:: image via Amazon
Edited (as well as significantly authored) by Michael Spens, the topics range widely, with a good breadth of subject matter. The content was varied with inclusion of that rarity – actual landscape architects from across the globe featured together – including an interesting review of Bernard Lassus (p.60), and a continent-spanning profile of the work of Gustafson/Porter (p.66).
Some work that was unfamiliar to me included that of Archigram founder Peter Cook. I’ve heard the Archigram name before, but didn’t really know any of the specifics about Cook’s theoretical leanings. From p. 15:
“The new architecture celebrates the fold-over of contrived surface with grasped surface. The new sensibility is toward terrain rather than patches or pockets. There is even a search for peace without escape – difficult for one to imagine amongst the chatter of the old city. …For me it becomes even more intriguing if we pull the vegetal towards the artificial and the fertile towards the urban but in the end …to find the magic of a place discovered, now that’s architecture.” (From Spellman (ed), Re-Envisioning Landscape/Architecture, 2003).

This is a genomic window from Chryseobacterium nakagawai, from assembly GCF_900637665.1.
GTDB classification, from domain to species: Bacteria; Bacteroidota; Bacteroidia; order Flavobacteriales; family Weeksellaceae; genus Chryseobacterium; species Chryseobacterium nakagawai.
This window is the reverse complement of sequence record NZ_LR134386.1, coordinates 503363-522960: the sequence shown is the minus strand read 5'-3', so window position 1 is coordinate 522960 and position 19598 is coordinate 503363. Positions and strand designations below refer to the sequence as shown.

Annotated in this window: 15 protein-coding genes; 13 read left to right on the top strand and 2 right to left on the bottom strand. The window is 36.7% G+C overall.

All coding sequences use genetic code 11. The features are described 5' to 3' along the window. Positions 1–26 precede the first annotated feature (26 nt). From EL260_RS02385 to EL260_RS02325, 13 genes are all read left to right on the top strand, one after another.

It’s pure Landscape Urbanism from the core – specifically leaning towards vegetated architecture and landscape as form generator. This is even magnifed by a more experimental and expressive graphic technique that is refreshing (imagine what he could’ve done with some digital tools at his disposal).
While I’m focussing on some visuals here for the most part, the overall scholarship is notable as well. One article in particular struck me as a wonderful companion to Cook’s vegitecture leanings – and elucidated the Landscape Urbanism mantra of space forming capacity of landscape. ‘New Architectural Horizons’ by Juhani Pallasmaa (p.17) offers an essay about how: “…the over-intellectualisation of architecture has detached it ‘from its experiential, embodied and emotive ground.”